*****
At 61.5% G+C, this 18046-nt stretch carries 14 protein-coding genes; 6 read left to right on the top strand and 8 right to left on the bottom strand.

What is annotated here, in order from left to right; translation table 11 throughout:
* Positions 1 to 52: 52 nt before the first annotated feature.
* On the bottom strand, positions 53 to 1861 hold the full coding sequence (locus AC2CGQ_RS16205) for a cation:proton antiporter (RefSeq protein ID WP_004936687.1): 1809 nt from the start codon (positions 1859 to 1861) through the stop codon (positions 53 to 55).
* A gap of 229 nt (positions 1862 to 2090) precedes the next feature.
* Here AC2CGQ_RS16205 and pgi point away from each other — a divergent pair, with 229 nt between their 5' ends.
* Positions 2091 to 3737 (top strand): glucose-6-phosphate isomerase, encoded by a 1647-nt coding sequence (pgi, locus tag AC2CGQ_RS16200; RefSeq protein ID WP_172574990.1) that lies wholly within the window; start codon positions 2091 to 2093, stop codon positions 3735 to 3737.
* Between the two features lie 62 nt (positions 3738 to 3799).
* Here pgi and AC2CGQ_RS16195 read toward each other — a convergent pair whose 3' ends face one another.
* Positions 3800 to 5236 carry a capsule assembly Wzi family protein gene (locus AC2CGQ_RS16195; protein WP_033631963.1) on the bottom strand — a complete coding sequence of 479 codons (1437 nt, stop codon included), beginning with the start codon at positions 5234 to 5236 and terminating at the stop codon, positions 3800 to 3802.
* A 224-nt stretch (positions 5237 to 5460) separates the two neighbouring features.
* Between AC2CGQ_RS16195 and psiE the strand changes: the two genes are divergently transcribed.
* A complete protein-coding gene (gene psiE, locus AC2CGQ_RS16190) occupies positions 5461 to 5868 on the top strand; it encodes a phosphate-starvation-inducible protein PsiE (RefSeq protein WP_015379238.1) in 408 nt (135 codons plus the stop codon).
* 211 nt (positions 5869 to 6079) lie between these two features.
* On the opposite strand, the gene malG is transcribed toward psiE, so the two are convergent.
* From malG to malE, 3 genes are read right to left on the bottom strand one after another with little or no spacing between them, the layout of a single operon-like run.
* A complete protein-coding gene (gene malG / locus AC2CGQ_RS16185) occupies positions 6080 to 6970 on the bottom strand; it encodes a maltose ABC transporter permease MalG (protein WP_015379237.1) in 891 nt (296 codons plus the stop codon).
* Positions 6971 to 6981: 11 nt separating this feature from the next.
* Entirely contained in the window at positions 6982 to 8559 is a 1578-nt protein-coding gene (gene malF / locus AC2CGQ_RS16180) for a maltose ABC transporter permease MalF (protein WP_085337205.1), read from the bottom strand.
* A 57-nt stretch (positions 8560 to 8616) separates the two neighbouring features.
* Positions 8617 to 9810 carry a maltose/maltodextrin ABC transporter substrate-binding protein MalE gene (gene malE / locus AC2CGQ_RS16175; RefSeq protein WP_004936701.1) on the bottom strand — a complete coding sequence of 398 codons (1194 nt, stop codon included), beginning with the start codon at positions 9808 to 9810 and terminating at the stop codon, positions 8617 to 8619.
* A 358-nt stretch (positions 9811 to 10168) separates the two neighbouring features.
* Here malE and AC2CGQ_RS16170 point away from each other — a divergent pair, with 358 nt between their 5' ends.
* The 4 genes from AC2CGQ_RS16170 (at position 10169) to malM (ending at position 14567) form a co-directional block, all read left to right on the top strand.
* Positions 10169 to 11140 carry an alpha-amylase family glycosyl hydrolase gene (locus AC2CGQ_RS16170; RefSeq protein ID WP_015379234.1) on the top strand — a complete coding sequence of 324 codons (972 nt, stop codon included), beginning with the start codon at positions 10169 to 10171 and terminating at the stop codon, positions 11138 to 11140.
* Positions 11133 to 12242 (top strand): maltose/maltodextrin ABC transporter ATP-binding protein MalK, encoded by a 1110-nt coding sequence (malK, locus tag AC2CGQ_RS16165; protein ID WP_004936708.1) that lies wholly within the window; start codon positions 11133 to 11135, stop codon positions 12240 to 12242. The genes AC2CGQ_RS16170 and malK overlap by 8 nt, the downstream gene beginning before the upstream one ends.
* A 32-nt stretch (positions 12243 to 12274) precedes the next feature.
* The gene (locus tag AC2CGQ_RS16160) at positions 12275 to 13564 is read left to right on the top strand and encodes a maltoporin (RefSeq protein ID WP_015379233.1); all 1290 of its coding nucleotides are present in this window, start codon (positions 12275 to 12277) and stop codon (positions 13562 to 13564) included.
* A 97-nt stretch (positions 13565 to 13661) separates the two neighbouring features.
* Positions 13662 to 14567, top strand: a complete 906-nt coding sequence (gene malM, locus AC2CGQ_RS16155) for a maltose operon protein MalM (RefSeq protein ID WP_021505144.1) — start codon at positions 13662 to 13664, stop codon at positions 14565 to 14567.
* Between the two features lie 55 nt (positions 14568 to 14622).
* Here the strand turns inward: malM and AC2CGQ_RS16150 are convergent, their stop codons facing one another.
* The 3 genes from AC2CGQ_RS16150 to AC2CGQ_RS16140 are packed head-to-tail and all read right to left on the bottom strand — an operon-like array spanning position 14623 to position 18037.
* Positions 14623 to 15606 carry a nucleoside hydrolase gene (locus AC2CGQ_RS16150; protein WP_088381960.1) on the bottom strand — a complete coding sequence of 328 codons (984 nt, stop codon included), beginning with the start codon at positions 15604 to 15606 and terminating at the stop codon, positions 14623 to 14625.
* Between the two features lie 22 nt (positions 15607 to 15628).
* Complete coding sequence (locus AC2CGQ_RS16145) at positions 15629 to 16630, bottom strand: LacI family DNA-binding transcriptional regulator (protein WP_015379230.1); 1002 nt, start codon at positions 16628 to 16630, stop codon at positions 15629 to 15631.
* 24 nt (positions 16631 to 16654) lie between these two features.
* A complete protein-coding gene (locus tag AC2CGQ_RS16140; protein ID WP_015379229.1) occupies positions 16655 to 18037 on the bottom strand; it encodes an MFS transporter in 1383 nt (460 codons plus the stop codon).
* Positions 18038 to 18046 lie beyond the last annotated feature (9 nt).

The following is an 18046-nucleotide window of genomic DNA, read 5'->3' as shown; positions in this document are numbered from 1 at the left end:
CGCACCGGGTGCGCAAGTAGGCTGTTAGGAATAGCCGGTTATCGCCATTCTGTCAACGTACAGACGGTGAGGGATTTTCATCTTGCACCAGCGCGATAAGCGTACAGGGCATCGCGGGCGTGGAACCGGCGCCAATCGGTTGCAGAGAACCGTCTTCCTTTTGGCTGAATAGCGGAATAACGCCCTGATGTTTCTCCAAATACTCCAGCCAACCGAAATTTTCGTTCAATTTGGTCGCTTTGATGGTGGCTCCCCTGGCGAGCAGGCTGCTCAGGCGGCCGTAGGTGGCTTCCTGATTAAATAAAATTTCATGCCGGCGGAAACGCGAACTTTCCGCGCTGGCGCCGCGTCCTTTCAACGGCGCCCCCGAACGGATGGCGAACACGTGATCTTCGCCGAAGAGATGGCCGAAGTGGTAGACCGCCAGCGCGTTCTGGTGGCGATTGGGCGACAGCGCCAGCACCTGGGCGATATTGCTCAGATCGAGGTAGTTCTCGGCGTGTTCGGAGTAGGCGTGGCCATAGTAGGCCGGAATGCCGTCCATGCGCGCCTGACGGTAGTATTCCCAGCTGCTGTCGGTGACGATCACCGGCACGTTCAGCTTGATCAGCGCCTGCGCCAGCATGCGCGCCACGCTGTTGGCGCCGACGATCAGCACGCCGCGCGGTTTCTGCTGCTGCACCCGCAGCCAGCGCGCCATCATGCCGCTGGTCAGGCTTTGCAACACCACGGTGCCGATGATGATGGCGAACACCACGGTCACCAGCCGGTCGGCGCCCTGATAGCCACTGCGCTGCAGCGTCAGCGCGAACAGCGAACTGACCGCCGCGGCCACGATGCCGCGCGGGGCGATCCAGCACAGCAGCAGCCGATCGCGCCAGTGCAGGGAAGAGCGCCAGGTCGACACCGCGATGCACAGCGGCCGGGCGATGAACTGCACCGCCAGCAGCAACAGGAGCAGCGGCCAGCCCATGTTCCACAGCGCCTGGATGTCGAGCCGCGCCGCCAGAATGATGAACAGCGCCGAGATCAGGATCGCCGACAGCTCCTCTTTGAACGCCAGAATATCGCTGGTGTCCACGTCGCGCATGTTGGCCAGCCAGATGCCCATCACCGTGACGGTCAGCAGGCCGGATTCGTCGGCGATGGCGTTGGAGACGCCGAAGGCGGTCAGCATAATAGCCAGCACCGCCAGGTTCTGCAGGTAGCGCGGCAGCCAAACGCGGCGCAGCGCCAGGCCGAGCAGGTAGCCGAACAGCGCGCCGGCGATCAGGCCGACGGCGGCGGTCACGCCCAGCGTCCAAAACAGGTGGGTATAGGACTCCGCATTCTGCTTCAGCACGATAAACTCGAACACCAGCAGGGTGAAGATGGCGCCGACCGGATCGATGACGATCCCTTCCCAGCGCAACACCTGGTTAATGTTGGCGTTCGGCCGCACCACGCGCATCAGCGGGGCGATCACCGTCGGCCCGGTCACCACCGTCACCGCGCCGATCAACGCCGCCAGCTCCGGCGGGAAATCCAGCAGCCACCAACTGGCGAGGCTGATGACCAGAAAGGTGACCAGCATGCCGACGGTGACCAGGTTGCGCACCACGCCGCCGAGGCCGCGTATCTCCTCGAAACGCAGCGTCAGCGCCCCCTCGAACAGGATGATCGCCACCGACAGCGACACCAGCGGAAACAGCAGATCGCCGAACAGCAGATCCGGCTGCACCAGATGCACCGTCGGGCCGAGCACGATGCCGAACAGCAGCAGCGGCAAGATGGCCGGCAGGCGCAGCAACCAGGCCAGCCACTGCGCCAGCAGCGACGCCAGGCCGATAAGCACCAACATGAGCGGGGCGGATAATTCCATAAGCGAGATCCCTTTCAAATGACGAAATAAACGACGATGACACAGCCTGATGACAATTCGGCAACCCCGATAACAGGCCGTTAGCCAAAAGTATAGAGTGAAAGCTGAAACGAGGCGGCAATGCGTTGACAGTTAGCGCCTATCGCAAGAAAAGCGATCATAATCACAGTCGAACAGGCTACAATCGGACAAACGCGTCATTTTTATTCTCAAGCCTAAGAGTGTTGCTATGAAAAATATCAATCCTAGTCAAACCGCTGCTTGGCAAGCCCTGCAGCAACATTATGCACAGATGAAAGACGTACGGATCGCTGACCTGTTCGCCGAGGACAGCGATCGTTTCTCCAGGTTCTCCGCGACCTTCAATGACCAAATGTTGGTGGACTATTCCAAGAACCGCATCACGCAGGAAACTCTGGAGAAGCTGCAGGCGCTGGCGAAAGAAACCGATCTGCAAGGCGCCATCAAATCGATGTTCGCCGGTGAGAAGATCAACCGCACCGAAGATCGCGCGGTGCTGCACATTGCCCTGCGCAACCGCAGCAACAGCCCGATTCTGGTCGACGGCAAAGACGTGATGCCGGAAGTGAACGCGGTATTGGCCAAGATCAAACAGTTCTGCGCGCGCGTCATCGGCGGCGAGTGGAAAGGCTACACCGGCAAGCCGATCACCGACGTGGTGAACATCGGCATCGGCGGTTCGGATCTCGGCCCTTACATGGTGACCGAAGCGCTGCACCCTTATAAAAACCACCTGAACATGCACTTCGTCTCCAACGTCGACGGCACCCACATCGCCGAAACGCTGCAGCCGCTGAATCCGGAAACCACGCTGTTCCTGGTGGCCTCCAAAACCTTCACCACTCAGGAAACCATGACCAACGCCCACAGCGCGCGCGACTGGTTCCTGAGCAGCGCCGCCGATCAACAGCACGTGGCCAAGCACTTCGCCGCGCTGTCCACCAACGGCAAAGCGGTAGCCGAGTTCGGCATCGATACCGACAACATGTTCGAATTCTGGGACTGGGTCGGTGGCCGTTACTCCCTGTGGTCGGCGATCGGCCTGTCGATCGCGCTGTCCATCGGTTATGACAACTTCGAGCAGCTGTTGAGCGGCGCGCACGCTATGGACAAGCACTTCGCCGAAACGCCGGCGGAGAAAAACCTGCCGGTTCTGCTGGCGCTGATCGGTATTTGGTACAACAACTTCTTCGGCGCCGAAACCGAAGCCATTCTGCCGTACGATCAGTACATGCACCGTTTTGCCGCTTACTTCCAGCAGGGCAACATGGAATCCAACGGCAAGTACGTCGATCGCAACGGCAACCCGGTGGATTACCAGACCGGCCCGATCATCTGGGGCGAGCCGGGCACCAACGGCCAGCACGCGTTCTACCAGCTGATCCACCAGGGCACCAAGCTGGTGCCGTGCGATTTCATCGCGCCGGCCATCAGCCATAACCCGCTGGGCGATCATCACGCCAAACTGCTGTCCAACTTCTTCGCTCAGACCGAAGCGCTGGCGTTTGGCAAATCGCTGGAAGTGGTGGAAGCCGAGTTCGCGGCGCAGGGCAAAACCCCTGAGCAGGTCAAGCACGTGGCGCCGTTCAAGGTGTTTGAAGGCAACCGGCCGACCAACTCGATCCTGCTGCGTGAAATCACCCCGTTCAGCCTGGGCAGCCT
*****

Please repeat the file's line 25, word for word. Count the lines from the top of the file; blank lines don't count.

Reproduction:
* Positions 10169 to 11140 carry an alpha-amylase family glycosyl hydrolase gene (locus AC2CGQ_RS16170; RefSeq protein ID WP_015379234.1) on the top strand — a complete coding sequence of 324 codons (972 nt, stop codon included), beginning with the start codon at positions 10169 to 10171 and terminating at the stop codon, positions 11138 to 11140.